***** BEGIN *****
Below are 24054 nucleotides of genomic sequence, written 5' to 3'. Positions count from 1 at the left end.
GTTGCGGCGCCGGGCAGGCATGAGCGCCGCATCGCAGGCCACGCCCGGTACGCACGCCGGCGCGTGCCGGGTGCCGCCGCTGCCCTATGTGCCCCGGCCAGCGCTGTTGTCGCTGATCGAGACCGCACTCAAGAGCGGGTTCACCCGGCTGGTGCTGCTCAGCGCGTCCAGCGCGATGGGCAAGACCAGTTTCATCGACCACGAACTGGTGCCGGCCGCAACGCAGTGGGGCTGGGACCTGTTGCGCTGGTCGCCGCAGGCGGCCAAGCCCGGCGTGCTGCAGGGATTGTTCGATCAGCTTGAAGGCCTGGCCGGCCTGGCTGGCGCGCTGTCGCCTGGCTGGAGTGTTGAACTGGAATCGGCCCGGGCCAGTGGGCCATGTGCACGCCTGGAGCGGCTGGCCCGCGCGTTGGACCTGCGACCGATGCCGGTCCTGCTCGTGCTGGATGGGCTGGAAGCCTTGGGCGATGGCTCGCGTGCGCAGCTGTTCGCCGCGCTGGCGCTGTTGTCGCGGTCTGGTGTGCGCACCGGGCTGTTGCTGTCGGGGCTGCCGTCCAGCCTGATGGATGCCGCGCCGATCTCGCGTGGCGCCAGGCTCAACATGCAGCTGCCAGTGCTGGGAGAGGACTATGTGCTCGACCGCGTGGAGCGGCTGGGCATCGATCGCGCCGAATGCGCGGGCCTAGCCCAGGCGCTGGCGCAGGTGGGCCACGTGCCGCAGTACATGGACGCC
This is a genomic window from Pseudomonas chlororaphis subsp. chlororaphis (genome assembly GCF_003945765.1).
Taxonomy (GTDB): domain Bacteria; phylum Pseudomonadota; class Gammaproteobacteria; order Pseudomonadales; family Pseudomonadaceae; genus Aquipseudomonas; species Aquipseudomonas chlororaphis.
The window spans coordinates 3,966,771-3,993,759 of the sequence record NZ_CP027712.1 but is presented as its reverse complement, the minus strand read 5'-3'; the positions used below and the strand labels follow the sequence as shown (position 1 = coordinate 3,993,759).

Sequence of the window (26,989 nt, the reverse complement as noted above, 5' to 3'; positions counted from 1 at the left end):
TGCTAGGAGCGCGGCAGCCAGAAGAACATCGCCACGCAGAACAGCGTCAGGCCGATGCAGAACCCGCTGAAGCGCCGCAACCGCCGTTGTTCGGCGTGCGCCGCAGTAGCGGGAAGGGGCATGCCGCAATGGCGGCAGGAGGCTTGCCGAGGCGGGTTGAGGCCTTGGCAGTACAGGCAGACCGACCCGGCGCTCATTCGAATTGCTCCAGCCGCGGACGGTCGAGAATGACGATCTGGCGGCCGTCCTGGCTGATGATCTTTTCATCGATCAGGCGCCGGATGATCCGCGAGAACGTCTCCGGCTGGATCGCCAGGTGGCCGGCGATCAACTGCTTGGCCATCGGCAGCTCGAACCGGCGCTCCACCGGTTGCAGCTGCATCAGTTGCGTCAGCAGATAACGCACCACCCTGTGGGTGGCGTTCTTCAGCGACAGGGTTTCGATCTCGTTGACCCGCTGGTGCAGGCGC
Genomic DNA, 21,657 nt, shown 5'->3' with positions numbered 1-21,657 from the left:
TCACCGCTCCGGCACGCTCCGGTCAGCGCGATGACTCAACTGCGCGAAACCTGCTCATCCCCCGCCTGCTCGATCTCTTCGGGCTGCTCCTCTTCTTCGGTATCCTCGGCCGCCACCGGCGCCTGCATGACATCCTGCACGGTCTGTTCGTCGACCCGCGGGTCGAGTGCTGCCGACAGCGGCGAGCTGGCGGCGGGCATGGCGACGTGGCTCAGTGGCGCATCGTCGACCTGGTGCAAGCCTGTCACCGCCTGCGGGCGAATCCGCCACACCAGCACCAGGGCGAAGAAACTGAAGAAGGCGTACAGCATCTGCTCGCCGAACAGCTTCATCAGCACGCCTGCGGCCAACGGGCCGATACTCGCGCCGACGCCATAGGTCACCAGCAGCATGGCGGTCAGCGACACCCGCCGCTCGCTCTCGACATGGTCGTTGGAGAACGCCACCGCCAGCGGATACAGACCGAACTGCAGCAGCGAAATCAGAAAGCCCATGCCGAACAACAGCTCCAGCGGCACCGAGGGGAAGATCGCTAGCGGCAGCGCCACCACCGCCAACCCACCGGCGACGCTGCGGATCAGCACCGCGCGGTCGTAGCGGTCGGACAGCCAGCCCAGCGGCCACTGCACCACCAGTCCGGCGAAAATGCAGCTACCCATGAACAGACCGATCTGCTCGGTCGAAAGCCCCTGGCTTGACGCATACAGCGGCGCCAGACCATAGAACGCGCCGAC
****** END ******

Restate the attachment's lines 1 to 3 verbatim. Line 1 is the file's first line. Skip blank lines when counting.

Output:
Below are 24054 nucleotides of genomic sequence, written 5' to 3'. Positions count from 1 at the left end.
GTTGCGGCGCCGGGCAGGCATGAGCGCCGCATCGCAGGCCACGCCCGGTACGCACGCCGGCGCGTGCCGGGTGCCGCCGCTGCCCTATGTGCCCCGGCCAGCGCTGTTGTCGCTGATCGAGACCGCACTCAAGAGCGGGTTCACCCGGCTGGTGCTGCTCAGCGCGTCCAGCGCGATGGGCAAGACCAGTTTCATCGACCACGAACTGGTGCCGGCCGCAACGCAGTGGGGCTGGGACCTGTTGCGCTGGTCGCCGCAGGCGGCCAAGCCCGGCGTGCTGCAGGGATTGTTCGATCAGCTTGAAGGCCTGGCCGGCCTGGCTGGCGCGCTGTCGCCTGGCTGGAGTGTTGAACTGGAATCGGCCCGGGCCAGTGGGCCATGTGCACGCCTGGAGCGGCTGGCCCGCGCGTTGGACCTGCGACCGATGCCGGTCCTGCTCGTGCTGGATGGGCTGGAAGCCTTGGGCGATGGCTCGCGTGCGCAGCTGTTCGCCGCGCTGGCGCTGTTGTCGCGGTCTGGTGTGCGCACCGGGCTGTTGCTGTCGGGGCTGCCGTCCAGCCTGATGGATGCCGCGCCGATCTCGCGTGGCGCCAGGCTCAACATGCAGCTGCCAGTGCTGGGAGAGGACTATGTGCTCGACCGCGTGGAGCGGCTGGGCATCGATCGCGCCGAATGCGCGGGCCTAGCCCAGGCGCTGGCGCAGGTGGGCCACGTGCCGCAGTACATGGACGCC
This is a genomic window from Pseudomonas chlororaphis subsp. chlororaphis (genome assembly GCF_003945765.1).